p(x) is a polynomial with integer coefficients. A sequence x_{0}, x_{1}, x_{2}, ... is defined by x_{0} = 0, x_{n+1} = p(x_{n}). Prove that if x_{n} = 0 for some n > 0, then x_{1} = 0 or x_{2} = 0.

**Solution**

If x_{1} = 0, then obviously all x_{n} = 0. So that is one possibility. Assume, then, that x_{1} is non-zero. Assume also that x_{N} = 0 for some N > 1. Then x_{N+1} = p(0) = x_{1}.

a - b always divides a^{s} - b^{s} and hence also p(a) - p(b). So x_{n+1} - x_{n} divides x_{n+2} - x_{n+1}. But x_{N+1} - x_{N} = x_{1} - x_{0}. So for all 0 <= n <= N, we have x_{n+1} - x_{n} = ±x_{1}. Moreover, some signs must be positive and some negative, since (x_{1} - x_{0}) + (x_{2} - x_{1}) + ... + (x_{N} - x_{N-1}) = x_{N} - x_{0} = 0. So we must be able to find an adjacent pair of opposite signs: x_{n+1} - x_{n} = -(x_{n} - x_{n-1}), with 1 ≤ n ≤ N. Hence x_{n-1} = x_{n+1}. But now p(x_{n-1}) = p(x_{n+1}), or x_{n} = x_{n+2}. So by a simple induction x_{N} = x_{N+2}. But x_{N} = 0, and x_{N+2} = x_{2}, so x_{2} = 0, as required.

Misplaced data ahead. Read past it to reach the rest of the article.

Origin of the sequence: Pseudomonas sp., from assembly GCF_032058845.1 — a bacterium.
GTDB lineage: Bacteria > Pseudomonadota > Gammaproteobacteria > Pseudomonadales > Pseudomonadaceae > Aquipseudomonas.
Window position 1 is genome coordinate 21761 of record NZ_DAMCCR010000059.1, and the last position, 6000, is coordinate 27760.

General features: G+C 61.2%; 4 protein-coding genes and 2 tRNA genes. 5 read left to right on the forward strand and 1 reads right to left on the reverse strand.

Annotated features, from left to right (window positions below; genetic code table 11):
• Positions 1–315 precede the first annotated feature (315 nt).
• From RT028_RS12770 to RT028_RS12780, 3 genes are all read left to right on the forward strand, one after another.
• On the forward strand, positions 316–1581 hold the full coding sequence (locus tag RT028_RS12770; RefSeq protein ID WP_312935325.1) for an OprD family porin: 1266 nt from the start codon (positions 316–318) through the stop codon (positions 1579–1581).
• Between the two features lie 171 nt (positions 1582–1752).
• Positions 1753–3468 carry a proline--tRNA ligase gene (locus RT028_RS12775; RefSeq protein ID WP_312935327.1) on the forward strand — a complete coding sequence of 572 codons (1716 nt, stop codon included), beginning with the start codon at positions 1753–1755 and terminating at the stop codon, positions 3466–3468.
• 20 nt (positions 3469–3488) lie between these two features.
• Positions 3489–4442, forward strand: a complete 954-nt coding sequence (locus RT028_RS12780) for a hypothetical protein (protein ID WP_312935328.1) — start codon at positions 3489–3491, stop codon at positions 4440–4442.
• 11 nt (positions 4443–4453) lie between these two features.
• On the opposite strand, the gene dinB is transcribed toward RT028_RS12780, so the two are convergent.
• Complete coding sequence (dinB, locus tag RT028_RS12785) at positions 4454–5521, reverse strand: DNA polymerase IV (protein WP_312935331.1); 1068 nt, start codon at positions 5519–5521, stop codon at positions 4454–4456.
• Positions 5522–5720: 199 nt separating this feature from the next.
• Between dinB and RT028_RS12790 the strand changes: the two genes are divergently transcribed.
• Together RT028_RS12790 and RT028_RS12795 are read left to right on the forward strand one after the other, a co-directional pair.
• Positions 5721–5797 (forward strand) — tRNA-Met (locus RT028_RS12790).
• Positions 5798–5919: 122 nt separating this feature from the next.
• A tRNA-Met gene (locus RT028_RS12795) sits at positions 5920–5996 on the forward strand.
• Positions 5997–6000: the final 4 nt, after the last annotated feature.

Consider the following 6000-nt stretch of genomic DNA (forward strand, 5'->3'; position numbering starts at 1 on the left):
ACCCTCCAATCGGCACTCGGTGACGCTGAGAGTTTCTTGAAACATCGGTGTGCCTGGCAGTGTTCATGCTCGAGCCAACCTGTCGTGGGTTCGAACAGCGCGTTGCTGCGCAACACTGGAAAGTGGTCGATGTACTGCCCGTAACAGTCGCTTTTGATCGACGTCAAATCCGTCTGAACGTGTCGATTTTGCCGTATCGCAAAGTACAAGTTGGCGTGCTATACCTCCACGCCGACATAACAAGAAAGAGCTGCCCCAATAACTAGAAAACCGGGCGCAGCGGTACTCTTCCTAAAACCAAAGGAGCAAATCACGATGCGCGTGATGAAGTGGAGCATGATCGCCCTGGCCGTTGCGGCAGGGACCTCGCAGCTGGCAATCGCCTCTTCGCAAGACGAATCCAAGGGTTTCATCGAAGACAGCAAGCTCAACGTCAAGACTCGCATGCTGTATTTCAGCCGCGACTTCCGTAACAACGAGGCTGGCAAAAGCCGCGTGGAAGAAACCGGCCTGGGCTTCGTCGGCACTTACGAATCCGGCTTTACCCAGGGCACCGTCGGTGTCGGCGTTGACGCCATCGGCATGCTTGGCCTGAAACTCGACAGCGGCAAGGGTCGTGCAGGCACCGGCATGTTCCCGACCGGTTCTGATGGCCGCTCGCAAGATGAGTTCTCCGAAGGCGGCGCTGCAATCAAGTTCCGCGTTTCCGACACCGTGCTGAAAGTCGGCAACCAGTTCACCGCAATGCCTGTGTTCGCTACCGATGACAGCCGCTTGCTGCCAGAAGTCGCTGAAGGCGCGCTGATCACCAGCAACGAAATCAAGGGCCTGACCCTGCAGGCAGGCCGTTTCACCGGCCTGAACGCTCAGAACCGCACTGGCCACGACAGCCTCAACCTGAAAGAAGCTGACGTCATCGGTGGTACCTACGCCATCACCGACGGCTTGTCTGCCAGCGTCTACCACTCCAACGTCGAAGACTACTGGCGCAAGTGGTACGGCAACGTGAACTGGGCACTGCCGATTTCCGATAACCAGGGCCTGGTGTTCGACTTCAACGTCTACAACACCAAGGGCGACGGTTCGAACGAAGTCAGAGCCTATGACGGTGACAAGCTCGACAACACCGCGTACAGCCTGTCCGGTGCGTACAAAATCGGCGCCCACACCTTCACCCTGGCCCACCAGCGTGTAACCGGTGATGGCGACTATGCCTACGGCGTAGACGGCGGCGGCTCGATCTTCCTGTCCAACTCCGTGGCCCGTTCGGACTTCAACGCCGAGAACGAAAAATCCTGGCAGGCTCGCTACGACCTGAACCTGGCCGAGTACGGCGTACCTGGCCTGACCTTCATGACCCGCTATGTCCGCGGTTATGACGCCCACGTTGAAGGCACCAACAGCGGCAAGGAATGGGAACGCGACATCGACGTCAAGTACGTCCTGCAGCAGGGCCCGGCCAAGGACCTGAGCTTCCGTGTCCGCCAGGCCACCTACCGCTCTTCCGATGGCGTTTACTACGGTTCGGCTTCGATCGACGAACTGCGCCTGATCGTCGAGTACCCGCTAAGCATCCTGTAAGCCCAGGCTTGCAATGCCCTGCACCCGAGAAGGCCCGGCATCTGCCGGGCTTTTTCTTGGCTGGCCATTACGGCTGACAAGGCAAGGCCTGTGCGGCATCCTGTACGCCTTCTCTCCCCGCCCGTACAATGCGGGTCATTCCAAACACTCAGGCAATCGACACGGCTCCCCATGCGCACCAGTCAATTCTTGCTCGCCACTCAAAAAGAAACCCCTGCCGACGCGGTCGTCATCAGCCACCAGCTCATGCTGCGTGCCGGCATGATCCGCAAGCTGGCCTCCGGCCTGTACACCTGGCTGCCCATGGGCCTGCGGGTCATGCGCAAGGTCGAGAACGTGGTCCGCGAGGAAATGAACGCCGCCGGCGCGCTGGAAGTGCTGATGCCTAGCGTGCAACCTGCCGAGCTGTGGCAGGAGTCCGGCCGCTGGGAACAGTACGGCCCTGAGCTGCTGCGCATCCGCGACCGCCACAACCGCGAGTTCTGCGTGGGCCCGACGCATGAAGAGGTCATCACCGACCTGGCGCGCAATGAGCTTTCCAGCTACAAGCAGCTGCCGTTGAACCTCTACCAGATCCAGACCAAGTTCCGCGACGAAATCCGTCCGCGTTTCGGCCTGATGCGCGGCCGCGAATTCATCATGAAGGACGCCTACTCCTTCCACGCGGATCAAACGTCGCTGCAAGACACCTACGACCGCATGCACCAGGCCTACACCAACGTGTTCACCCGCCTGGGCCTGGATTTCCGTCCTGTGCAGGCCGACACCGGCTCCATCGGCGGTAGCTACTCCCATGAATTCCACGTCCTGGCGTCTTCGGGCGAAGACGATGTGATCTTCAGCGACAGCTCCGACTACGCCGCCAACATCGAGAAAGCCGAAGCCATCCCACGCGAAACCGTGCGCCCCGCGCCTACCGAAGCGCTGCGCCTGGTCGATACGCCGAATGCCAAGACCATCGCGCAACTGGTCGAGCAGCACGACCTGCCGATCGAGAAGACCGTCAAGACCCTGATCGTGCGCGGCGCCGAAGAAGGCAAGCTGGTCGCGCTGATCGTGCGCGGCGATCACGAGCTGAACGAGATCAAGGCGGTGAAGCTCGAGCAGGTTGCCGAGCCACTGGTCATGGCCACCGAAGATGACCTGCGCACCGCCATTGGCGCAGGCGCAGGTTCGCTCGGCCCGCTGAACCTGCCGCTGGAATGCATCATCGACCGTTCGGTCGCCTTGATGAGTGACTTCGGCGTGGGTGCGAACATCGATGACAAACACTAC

© John Scholes

jscholes@kalva.demon.co.uk

1 Jan 2001